RPA is well-suited to enable EHR integration for two main reasons. First, RPA doesn’t require connecting to existing interfaces (APIs), which can be one of the most time-consuming and expensive aspects of deploying health informatics software. Second, RPA isn’t limited by which interfaces already exist, allowing for a broader set of capabilities to be automated. For example, at Notable we often use RPA to write data into sticky notes within a patient’s chart to serve as a just-in-time nudge to the provider -- a capability that isn’t accessible via API access in most EHRs.
It is worth noting that RPA can exist without AI, in which case the bot’s logic has to be hard-coded so it knows exactly what to do and when to do it. For example, a bot could be trained to add “Diabetes Mellitus” to the problem list if a patient’s hemoglobin a1c test is above a pre-set diagnostic threshold. Or, an AI-powered bot can learn to predict a hospitalized patient’s estimated discharge date based on data from thousands of similar patients who have been previously admitted; and use RPA to update the estimated discharge date field in the EMR daily.
At first, the bot may be occasionally incorrect in its predictions, but over time its supervised learning model will become highly accurate in discharge date estimations and improve their performance over time just like humans do. By augmenting AI with RPA, health systems can save their providers and staff valuable time.
Intelligent automation -- The Notable difference
Notable is the first platform to combine artificial intelligence and robotic process automation to solve healthcare problems across the care continuum, from the front desk to the back office. This is called intelligent automation.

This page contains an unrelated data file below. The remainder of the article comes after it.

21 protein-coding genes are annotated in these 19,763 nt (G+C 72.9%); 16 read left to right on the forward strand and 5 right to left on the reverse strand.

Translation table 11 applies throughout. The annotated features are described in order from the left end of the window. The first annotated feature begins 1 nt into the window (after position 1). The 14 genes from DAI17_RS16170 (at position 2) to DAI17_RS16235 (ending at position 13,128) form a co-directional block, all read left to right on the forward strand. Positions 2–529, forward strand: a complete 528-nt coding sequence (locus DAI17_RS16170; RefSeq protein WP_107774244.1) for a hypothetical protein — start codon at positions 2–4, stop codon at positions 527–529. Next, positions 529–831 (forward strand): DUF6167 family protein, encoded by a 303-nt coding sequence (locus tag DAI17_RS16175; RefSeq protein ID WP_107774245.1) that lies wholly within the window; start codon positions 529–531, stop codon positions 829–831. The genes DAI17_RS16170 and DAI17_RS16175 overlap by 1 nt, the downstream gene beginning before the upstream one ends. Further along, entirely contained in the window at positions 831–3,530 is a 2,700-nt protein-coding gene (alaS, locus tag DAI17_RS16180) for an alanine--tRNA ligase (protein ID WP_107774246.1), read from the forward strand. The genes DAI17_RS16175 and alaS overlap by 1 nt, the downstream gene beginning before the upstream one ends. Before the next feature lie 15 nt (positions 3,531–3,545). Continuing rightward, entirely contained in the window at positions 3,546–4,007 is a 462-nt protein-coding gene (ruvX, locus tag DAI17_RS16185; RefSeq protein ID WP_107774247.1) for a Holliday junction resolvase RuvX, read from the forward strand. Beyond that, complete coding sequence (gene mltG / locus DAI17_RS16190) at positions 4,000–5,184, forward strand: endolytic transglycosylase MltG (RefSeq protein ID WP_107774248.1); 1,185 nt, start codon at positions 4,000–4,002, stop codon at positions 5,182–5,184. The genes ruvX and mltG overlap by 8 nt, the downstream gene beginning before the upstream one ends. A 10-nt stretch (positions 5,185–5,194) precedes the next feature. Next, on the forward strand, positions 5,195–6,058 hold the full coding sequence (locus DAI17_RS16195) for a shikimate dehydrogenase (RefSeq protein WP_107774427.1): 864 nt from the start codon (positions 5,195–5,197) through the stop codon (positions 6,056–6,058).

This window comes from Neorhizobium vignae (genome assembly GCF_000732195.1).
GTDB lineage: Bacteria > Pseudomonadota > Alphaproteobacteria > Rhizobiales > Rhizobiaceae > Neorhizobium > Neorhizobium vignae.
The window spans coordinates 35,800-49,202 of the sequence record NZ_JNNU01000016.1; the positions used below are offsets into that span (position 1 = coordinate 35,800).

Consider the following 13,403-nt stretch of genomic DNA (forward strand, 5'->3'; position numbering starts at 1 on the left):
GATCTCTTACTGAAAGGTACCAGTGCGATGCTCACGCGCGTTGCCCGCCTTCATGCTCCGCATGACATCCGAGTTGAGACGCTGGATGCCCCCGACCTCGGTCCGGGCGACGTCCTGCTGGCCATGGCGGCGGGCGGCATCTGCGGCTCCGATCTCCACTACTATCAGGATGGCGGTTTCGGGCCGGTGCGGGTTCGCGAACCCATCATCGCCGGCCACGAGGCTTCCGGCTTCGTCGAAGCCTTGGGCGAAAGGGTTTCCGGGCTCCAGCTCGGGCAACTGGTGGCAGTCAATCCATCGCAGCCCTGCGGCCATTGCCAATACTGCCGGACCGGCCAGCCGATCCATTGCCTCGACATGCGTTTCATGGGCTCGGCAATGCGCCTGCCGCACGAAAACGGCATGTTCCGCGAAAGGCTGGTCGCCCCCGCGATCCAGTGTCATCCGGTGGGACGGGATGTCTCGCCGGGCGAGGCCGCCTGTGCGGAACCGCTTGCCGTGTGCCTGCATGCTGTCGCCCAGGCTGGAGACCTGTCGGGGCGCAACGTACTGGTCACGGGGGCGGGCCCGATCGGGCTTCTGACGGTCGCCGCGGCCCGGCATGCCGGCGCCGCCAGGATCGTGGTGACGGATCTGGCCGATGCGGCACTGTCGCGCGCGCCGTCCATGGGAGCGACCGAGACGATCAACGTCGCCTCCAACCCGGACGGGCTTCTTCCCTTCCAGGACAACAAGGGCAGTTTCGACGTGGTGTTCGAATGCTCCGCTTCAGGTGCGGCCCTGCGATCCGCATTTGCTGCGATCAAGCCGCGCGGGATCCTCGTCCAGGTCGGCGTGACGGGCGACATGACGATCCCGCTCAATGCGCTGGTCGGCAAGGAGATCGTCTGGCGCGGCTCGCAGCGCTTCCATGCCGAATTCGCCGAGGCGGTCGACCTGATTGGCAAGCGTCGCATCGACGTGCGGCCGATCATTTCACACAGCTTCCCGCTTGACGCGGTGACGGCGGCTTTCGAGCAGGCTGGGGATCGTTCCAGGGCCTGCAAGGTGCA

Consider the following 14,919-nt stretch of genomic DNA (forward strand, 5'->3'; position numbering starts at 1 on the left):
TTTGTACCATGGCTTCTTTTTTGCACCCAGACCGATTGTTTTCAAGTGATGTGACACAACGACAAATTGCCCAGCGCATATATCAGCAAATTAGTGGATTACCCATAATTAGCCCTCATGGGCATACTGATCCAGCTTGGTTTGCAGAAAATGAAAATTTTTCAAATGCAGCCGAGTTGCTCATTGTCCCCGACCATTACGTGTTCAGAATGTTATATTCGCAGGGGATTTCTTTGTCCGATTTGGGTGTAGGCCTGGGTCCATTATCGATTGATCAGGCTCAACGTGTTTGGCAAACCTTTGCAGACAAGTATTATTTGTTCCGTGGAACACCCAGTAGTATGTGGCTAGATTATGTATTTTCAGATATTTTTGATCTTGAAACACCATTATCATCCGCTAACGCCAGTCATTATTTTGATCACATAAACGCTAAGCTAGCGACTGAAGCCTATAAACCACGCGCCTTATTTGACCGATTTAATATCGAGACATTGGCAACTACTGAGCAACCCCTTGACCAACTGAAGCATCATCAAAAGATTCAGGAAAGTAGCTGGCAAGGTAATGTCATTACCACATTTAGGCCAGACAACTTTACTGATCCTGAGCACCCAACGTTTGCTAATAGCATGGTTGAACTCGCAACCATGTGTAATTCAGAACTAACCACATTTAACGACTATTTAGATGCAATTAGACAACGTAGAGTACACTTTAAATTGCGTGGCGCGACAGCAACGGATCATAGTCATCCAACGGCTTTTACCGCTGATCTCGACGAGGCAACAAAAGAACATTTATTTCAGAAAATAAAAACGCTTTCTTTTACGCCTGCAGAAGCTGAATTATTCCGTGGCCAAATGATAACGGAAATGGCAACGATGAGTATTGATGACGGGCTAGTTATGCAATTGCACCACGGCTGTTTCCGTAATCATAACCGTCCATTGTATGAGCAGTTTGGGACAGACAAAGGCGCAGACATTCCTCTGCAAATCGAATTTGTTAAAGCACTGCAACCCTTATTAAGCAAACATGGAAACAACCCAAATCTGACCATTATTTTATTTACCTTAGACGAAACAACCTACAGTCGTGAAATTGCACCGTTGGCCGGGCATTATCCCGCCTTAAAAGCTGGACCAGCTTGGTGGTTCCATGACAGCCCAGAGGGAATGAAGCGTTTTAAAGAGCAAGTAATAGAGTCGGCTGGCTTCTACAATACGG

Using AI, Notable’s bots can determine when and how to perform automated workflows within existing software applications including EHRs.
Automating registration work queues. Many health systems have large call centers and work queues focused on obtaining accurate registration information for new patients, such as the health plan, guarantor and insurance card in an effort to prevent downstream denials. Notable’s bots or ‘digital assistants’, use AI (patient intakes to verify missing data, computer vision to ingest the insurance card, and predictive classifiers to predict a health plan) to obtain this information, and then use enterprise-grade RPA to export this information into the EMR. In doing so, Notable’s bots serve as the perfect adjunct to human staff, allowing staff to focus on higher complexity tasks and less repetitive work.
Expediting clinical workflows. Many of our physician partners spend hours each day reviewing the EMR to find key pieces of information. This manual “chart review” is time consuming and error prone, but doing it leads to optimal care. Using NLP and computer vision, Notable’s digital assistants assist providers by reading hundreds of patient notes (both structured and unstructured) and surfacing only the most relevant insights before every visit. This curated care coordination helps improve the quality of care while off-loading the burden from already overworked medical providers.
The next era of AI
The graveyard of AI applications for healthcare is filled with high-potential applications that never captivated users due to ineffective integrations and frustrating user experiences.
AI holds tremendous potential for pushing healthcare forward, but it is time we recognize the importance of integration that is robust, rapid and repeatable. Intelligent automation, the combination of AI for intelligence and RPA for integration, provides tremendous promise for the next era of healthcare technology.